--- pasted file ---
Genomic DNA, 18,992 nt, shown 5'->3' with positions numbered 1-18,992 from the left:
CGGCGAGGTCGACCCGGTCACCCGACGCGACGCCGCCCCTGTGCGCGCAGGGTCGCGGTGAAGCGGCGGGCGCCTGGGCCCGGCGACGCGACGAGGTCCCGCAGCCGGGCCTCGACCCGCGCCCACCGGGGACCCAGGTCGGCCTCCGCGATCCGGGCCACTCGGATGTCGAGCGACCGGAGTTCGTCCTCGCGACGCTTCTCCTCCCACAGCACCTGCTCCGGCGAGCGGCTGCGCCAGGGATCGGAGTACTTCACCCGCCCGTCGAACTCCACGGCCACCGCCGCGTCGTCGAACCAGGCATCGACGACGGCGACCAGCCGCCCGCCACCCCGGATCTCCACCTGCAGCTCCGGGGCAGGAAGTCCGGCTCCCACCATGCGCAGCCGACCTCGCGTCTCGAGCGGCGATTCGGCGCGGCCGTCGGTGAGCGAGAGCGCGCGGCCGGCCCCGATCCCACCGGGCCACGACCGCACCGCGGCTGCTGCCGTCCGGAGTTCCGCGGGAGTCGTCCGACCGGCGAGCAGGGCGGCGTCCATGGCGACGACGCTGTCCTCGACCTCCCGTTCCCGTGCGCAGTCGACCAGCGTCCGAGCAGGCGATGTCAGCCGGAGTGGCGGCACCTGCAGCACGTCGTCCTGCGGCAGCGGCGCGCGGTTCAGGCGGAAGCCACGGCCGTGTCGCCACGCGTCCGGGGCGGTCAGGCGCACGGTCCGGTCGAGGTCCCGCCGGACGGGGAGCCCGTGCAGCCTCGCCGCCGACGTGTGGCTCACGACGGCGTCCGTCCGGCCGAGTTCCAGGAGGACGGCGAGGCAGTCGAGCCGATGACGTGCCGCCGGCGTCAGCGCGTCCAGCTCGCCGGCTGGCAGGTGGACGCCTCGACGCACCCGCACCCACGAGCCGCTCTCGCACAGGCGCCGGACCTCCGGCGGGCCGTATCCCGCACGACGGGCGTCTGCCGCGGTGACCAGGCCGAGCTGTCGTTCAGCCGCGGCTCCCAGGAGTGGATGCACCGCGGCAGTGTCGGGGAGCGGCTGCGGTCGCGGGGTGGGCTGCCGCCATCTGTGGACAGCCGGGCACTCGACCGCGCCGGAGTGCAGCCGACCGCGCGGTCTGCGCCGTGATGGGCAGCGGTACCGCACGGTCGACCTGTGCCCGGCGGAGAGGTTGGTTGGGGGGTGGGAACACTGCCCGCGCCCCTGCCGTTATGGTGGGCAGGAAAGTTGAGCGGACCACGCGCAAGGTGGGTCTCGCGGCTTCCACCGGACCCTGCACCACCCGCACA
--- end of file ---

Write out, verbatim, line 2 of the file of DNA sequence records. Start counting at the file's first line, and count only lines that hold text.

CGGCGAGGTCGACCCGGTCACCCGACGCGACGCCGCCCCTGTGCGCGCAGGGTCGCGGTGAAGCGGCGGGCGCCTGGGCCCGGCGACGCGACGAGGTCCCGCAGCCGGGCCTCGACCCGCGCCCACCGGGGACCCAGGTCGGCCTCCGCGATCCGGGCCACTCGGATGTCGAGCGACCGGAGTTCGTCCTCGCGACGCTTCTCCTCCCACAGCACCTGCTCCGGCGAGCGGCTGCGCCAGGGATCGGAGTACTTCACCCGCCCGTCGAACTCCACGGCCACCGCCGCGTCGTCGAACCAGGCATCGACGACGGCGACCAGCCGCCCGCCACCCCGGATCTCCACCTGCAGCTCCGGGGCAGGAAGTCCGGCTCCCACCATGCGCAGCCGACCTCGCGTCTCGAGCGGCGATTCGGCGCGGCCGTCGGTGAGCGAGAGCGCGCGGCCGGCCCCGATCCCACCGGGCCACGACCGCACCGCGGCTGCTGCCGTCCGGAGTTCCGCGGGAGTCGTCCGACCGGCGAGCAGGGCGGCGTCCATGGCGACGACGCTGTCCTCGACCTCCCGTTCCCGTGCGCAGTCGACCAGCGTCCGAGCAGGCGATGTCAGCCGGAGTGGCGGCACCTGCAGCACGTCGTCCTGCGGCAGCGGCGCGCGGTTCAGGCGGAAGCCACGGCCGTGTCGCCACGCGTCCGGGGCGGTCAGGCGCACGGTCCGGTCGAGGTCCCGCCGGACGGGGAGCCCGTGCAGCCTCGCCGCCGACGTGTGGCTCACGACGGCGTCCGTCCGGCCGAGTTCCAGGAGGACGGCGAGGCAGTCGAGCCGATGACGTGCCGCCGGCGTCAGCGCGTCCAGCTCGCCGGCTGGCAGGTGGACGCCTCGACGCACCCGCACCCACGAGCCGCTCTCGCACAGGCGCCGGACCTCCGGCGGGCCGTATCCCGCACGACGGGCGTCTGCCGCGGTGACCAGGCCGAGCTGTCGTTCAGCCGCGGCTCCCAGGAGTGGATGCACCGCGGCAGTGTCGGGGAGCGGCTGCGGTCGCGGGGTGGGCTGCCGCCATCTGTGGACAGCCGGGCACTCGACCGCGCCGGAGTGCAGCCGACCGCGCGGTCTGCGCCGTGATGGGCAGCGGTACCGCACGGTCGACCTGTGCCCGGCGGAGAGGTTGGTTGGGGGGTGGGAACACTGCCCGCGCCCCTGCCGTTATGGTGGGCAGGAAAGTTGAGCGGACCACGCGCAAGGTGGGTCTCGCGGCTTCCACCGGACCCTGCACCACCCGCACA